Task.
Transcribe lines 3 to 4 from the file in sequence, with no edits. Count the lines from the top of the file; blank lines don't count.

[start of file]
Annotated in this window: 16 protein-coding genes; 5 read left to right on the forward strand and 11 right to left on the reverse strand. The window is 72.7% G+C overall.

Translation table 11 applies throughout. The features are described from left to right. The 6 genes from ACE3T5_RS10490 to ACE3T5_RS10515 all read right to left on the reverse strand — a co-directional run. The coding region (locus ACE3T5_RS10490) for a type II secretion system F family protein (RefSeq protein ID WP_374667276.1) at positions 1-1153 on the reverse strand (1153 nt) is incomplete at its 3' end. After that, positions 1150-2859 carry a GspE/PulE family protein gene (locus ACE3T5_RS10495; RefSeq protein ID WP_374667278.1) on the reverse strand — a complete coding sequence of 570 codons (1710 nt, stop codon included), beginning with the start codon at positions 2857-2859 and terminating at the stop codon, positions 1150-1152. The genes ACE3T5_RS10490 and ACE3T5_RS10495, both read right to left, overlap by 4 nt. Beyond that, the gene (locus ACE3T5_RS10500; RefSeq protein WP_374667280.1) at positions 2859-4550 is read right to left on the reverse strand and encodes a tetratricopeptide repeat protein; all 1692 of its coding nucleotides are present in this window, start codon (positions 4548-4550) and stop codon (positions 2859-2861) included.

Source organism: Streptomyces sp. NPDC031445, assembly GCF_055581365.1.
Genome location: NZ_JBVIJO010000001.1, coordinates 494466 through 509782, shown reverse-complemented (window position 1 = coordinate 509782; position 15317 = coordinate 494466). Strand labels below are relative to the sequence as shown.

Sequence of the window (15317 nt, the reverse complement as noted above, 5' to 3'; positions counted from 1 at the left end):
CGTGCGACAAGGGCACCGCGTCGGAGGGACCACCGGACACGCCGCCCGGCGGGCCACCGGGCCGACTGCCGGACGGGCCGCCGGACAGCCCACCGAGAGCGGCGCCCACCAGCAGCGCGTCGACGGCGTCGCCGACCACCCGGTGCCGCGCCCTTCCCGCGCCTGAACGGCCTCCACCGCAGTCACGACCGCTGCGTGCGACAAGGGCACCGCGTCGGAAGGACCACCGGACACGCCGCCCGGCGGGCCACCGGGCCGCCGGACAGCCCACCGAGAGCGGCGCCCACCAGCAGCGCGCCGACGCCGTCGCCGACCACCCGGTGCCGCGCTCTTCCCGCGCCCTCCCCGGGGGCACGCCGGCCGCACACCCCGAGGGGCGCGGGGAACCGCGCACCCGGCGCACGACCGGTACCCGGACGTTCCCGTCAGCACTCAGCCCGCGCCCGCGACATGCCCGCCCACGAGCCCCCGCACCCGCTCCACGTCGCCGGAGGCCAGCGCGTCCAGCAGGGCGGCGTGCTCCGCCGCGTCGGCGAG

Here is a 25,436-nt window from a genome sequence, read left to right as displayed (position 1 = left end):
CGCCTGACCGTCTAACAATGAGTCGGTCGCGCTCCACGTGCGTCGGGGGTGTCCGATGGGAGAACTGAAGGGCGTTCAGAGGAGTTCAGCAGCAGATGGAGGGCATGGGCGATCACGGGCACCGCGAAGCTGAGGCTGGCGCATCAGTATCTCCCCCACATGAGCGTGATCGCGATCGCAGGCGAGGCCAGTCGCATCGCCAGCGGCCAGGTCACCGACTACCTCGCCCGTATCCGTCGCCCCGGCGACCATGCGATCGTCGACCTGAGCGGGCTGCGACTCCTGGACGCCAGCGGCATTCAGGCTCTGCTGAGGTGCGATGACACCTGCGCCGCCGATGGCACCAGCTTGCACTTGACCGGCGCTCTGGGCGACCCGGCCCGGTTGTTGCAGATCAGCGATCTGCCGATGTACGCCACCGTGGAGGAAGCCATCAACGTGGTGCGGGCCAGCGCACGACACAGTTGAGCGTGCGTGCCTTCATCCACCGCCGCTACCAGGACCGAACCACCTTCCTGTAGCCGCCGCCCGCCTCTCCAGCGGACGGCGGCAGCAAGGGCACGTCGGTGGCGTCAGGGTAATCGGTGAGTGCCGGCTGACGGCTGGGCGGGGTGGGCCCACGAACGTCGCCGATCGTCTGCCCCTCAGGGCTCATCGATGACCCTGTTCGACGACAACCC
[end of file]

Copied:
Source organism: Streptomyces sp. NPDC031445, assembly GCF_055581365.1.
Genome location: NZ_JBVIJO010000001.1, coordinates 494466 through 509782, shown reverse-complemented (window position 1 = coordinate 509782; position 15317 = coordinate 494466). Strand labels below are relative to the sequence as shown.